The 18th century was a difficult phase for the wine industry. There was resistance to Cape wines from the European and Far East export markets and the quality of some Cape wines left much to be desired. A critical shortage of oak vats made it difficult to age wine properly. Some of the vats used for exporting wine had previously even been used to brine meat. Meanwhile, the industry struggled to identify the best varieties for each district and to adapt winemaking techniques to local conditions.

The first half of the 19th century brought prosperity to the industry. The British occupation of the Cape, in addition to Britain's war with France, created a large new market for Cape wines. The vines at the Cape increased within 45 years from 13 to 55 million and wine production from 0,5 million to 4,5 million litres.

However, 1861 brought disaster. Britain finally resolved her differences with France, and South Africa's wine exports collapsed. In 1886, the disease phylloxera was discovered at the Cape and decimation of the vineyards followed.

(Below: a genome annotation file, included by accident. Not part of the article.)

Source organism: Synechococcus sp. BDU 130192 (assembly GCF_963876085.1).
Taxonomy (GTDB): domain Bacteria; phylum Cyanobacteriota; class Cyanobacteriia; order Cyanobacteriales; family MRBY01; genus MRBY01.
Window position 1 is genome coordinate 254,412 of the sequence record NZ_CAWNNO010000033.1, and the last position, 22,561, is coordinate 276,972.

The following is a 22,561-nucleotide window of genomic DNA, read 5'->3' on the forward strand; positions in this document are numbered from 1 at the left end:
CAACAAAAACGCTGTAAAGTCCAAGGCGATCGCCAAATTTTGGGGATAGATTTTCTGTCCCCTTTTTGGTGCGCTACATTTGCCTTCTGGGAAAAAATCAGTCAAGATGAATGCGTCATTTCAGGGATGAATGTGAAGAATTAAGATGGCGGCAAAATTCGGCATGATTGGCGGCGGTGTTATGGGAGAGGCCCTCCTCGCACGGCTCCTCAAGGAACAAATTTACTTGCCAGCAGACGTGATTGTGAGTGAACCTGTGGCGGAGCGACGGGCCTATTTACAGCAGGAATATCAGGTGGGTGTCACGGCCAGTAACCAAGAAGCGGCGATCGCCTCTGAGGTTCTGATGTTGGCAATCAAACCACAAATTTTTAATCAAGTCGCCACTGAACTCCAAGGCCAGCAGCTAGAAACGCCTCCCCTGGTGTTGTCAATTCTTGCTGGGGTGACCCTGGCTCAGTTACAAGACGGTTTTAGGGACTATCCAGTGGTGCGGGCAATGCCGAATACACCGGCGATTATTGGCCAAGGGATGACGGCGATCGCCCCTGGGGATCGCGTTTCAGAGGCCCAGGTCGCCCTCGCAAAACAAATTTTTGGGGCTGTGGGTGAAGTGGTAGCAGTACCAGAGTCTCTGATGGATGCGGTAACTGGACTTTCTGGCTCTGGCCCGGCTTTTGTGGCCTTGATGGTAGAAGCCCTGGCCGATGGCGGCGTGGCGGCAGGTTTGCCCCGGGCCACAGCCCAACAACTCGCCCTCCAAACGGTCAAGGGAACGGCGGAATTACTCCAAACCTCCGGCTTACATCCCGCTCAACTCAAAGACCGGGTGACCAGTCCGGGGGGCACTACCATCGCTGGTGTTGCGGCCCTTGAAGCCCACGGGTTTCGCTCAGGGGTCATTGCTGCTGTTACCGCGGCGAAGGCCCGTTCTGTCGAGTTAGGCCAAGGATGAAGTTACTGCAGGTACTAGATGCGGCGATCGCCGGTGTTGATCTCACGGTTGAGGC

The year 1899 saw the beginning of the Anglo-Boer War. The wine industry was in chaos. A proliferation of new plantings caused overproduction and 25 years of hardship followed.

It was Charles Kohler who set out to alleviate the situation. His efforts led to the creation in 1918 of the Ko-operatieve Wijnbouwers Vereniging van Zuid-Afrika Beperkt (KWV). An umbrella for its farmer members, the KWV brought stability to the industry, placing it on the road to growth and prosperity. The foundation was laid for today's thriving wine industry.

The timeline chronicles some of the important milestones in the South African wine industry.